Radio Shack, STEM and Closed Doors
High Technology, Innovation, Opinions Posted Apr 1, 2015 by chenpr
There used to be a Radio Shack a few doors down from CHEN PR World Headquarters. It’s among the many that have been shuttered since the venerable tech brand’s collapse.
The closing at 95 Summer Street came and went without much fanfare, but the demise of the Radio Shack brand has caused me to consider a possibly pivotal moment in my life. That moment may serve as a cautionary tale in an age when there’s so much emphasis on what American should do about STEM education and closing the technology skills gap.
More years ago than I care to admit, when I was an awkward boy adjusting to his adolescence and life in the chalkboard jungle of Quabbin Regional Junior/Senior High School, I was introduced to the TRS-80—Radio Shack’s iconic desktop computer. A revelation in its day, I was probably first drawn to the monitor, which looked to me like a fancy television set. (Television has always filled me with wonder.)
My curiosity piqued, I explored the machine to try and understand what it did and how it worked. It didn’t take long before I discovered some games that were logic-based, if/then type exercises. Rudimentary by today’s standards, but novel enough to hold my attention, after playing around for a short while I decided to see if I could create my own versions. Over the course of a few weeks I worked at replicating and modifying the code I found behind the programs, ran my new versions, trouble-shot and shared the results with some friends. It was fun. It was fascinating. I enjoyed it.
QRHS’s stock of TRS-80s fell under the aegis of the Audio-Visual Club. The AV Club was responsible for making sure that slide and film projectors, tape players, television sets and video tape decks were in the right rooms at the right time and in correct working order. If something wasn’t operating properly, a member of the AV Club would be dispatched to fix the problem or replace the broken machine.
AV Club is where the nerd stereotype was born. In 1978 if you were a kid who wanted to fit in, you did not want to be a member of the AV Club.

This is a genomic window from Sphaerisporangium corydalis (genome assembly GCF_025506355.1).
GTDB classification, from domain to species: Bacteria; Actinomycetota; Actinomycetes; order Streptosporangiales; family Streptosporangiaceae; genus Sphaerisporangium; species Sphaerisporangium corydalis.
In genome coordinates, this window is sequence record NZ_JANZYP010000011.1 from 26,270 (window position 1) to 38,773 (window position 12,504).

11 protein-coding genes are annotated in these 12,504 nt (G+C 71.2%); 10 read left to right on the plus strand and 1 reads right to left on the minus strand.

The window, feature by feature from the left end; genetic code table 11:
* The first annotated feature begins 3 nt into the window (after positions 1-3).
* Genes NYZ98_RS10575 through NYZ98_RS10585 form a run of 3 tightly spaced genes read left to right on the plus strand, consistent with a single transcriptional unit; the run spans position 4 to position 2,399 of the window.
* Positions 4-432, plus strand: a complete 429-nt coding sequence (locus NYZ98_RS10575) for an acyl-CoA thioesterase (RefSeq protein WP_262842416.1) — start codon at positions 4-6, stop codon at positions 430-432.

I wanted to fit in.
From the point of that revelation on I focused my efforts on winning “Class Clown” plaudits from my contemporaries and earning middling grades from my teachers. I succeeded at both endeavors.
Today, as Radio Shack doors close around the country, I wonder what doors I might have closed on myself because I valued acceptance. Was my experience common? Is it still common and, if so, how many kids today still eschew an interest in STEM for the same reasons I did?
While high technology is more integral to everyday life than it was in the Disco Era, it feels to me like the saturation of popular culture has grown to the point where conformity is even more important than it was when I was seeking a comfortable identity.
There are far more successful high tech role models today than there were when I was in my formative years. Boys and girls alike can look to technology luminaries such as Elon Musk and Marissa Mayer and aspire to follow similar paths. Yet, with some exceptions, the entertainment industry persists in portraying the technically adroit as socially awkward outcasts. And while it may be fun to watch nerds on television, no one really wants to be socially awkward outcast.
Which raises a question that I’ve contemplated before when helping to compose such essays on behalf of others… is the biggest problem we have in closing the skills gap that our system of education is ill-equipped to imbue young students with proficiency in the STEM disciplines, or is it that they are bombarded with the subtle yet persistent message that having such skills is socially undesirable?
I’ll never know where my curiosity with the TRS-80 might have led if I had been more confident in myself and worried less about whether or not I would get teased, but I do know that I succumbed to my fears. If my experience is relevant, perhaps the best thing we can do to start more kids down the road to a strong STEM education is to stop erecting barriers in the first place.